Lt. Gov. Phil Scott works at IBM
July 10, 2012 - Lt. Governor Phil Scott got a rare hands-on experience inside one of Vermont’s largest employers today, working a “Vermont Everyday Job” at IBM’s manufacturing facility in Essex Junction.
Lt. Gov. Scott worked at several stations throughout the production facility for IBM’s 200mm microchips, which are found inside consumer products ranging from smart phones to tablets to high-definition TVs.
But before he could even enter the facility, the Lt. Governor had to suit up in a head-to-toe jumpsuit, designed to protect the product from inadvertent contamination by manufacturing personnel. The production lines are often referred to as “clean rooms” because of the need to prevent even the smallest particles from destroying chips whose individual wires are thousands of times thinner than a strand of hair.
Scott started his shift on a station that cleans the boxes in which the silicon wafers are transported during the production process. He then worked on the measurement of the overlay of images that are imprinted on the wafer as part of the chip build process. Finally, he finished up on an equipment maintenance station. In all stages of the process, accuracy is critical.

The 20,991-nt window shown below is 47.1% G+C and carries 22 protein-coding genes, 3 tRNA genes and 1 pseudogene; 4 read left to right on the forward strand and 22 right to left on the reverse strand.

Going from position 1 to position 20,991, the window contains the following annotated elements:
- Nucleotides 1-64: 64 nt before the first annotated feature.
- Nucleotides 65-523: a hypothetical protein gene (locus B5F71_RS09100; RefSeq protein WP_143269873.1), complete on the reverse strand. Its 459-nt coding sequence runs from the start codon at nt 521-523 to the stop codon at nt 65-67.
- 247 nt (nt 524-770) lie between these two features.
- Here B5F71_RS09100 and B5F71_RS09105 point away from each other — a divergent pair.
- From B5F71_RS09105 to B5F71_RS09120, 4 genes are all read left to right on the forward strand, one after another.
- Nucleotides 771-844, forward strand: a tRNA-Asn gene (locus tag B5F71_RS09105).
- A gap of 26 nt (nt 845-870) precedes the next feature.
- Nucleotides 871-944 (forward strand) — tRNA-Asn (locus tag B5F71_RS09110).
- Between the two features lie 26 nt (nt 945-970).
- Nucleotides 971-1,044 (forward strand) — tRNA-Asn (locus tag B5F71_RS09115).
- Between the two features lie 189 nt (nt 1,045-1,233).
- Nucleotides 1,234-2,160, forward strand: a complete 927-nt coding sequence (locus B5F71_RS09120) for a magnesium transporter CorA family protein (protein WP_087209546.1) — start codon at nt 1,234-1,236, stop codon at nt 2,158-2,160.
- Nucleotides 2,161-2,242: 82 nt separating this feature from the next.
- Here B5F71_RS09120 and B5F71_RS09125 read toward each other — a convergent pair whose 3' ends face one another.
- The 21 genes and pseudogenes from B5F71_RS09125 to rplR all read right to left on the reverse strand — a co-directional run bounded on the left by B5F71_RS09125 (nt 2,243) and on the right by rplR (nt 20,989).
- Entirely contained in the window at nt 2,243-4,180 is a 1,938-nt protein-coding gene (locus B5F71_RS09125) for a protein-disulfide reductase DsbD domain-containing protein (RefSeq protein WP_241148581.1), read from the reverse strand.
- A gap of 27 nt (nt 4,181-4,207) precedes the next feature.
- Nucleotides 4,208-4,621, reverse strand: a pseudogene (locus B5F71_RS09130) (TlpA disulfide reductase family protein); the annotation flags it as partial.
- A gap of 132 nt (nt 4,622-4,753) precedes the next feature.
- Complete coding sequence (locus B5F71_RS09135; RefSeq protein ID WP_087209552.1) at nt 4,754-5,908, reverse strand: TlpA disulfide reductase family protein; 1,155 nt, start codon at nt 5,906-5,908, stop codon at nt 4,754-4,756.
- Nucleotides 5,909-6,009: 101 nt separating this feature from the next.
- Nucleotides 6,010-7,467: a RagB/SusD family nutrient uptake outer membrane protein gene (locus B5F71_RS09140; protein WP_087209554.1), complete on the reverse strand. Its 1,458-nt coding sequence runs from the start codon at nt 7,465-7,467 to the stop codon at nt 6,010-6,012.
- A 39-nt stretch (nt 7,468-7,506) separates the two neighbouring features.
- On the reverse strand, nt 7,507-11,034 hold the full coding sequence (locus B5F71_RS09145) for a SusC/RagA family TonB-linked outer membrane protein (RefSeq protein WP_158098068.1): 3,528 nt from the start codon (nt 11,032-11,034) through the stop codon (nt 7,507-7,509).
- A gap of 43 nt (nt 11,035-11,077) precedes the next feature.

“This is precision work without the slightest room for error,” said Lt. Gov. Scott. “I was amazed to see and experience all that goes into it. It also makes me very proud to know that Vermonters are behind the technology that we depend on every day.”
Today’s visit also gave Scott a new perspective on the importance of IBM to the state. “As a company, IBM has always shared what they’ve learned, particularly about energy efficiency, to the benefit of many other Vermont companies as well as state agencies. Working alongside their employees today, I got a firsthand appreciation of the incredible amount of knowledge and experience we have here in our state. These folks were responsible for over 400 patents last year alone. IBM really is an amazing resource,” he said.
In turn, Scott said, the state needs to work hard to guarantee the affordable and reliable electricity that IBM and other manufacturers need to keep their lines running. “When we were having the Yankee debate in the Legislature, I remember hearing the comment that if the power so much as flickers for a few seconds in IBM’s clean room, they could have to discard the entire day’s work,” Scott said. "Having seen that highly controlled production line up close today, I understand why."